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Development, phylogeny, and taxonomy of Bostrycapulus (Caenogastropoda: Calyptraeidae), an ancient cryptic radiation
Collin, R. (2005). Development, phylogeny, and taxonomy of Bostrycapulus (Caenogastropoda: Calyptraeidae), an ancient cryptic radiation. Zool. J. Linn. Soc. 144(1): 75-101
In: Zoological Journal of the Linnean Society. Academic Press: London. ISSN 0024-4082, more
Peer reviewed article  

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Keywords
    Biogeography; New species; Sibling species; Bostrycapulus Olsson & Harbison, 1953 [WoRMS]; Crepidula aculeata (Gmelin, 1791) [WoRMS]; Marine

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  • Collin, R.

Abstract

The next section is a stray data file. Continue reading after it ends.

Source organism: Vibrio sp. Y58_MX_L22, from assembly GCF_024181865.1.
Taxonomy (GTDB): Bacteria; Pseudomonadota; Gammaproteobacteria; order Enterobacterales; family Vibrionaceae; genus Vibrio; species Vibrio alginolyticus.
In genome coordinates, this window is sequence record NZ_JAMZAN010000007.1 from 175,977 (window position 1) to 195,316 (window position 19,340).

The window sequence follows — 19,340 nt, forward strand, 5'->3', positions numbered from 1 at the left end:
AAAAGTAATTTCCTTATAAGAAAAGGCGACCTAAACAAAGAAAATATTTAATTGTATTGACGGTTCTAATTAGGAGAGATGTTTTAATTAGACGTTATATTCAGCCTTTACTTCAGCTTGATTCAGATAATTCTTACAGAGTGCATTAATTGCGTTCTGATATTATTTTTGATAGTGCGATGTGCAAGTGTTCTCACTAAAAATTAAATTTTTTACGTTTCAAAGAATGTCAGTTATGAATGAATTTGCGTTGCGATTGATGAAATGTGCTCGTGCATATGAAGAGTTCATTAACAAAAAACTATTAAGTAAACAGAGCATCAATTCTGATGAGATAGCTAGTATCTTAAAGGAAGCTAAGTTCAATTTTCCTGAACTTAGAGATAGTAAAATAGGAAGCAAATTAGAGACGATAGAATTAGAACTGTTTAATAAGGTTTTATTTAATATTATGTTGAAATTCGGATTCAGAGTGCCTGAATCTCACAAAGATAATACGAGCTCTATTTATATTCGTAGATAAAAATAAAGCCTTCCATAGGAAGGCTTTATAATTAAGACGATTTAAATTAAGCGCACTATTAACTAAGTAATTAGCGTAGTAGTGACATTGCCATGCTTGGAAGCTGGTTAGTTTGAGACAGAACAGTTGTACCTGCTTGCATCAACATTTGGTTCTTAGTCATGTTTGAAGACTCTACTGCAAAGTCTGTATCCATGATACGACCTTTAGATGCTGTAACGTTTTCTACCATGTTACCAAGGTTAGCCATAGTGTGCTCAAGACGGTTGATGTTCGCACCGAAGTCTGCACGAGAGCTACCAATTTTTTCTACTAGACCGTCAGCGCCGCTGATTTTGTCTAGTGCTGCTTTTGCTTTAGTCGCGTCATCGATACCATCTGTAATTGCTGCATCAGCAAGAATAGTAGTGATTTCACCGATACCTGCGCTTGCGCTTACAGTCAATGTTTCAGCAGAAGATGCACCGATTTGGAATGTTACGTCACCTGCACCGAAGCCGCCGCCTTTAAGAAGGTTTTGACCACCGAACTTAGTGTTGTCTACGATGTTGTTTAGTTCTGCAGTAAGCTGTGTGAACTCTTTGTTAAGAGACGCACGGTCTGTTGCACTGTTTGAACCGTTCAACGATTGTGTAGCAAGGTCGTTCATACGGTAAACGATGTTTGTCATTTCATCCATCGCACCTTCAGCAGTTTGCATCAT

Calyptraeid gastropods are well know for the taxonomic difficulties caused by their simple, phenotypically variable shells. In this paper I demonstrate that what was previously considered to be a single species, Crepidula aculeata, is an ancient (3-15 Myr) cryptic species complex made up of at least eight species, and that this group should be placed in the genus Bostrycapulus. Despite the difficulty in finding diagnostic adult shell and anatomical features upon which species can be unambiguously identified, DNA sequences, protoconch morphology, embryonic morphology and developmental characters clearly differentiate these eight species. A single species with direct development and nurse eggs is present in the South Atlantic, and a species with planktotrophic development occurs in the equatorial Pacific. The species from Japan, Australia, Florida, the Pacific coasts of Mexico and Central America, and the Cape Verde Islands all have direct development. Most of these species are separated by > 15% divergence in COI sequence data. The fossil record of Bostrycapulus goes back to the Miocene, which agrees with genetic estimates of divergences within the genus ranging from 3 to 15 Mya. Surprisingly, these ancient species differ only slightly in morphology from each other and genetic differentiation does not correlate with geographical distance. I revise the genus Bostrycapulus on the basis of differences in adult morphology, embryonic morphology, mode of development, protoconch morphology, and DNA sequence data. I also describe four new species (B. pritzkeri sp. nov., B. odites sp. nov., B. latebrus sp. nov. and B. urraca sp. nov.) and remove three others (B. gravispinosus, B. calyptraeformis, and B. cf. tegulicius) from synonymy with B. aculeatus.

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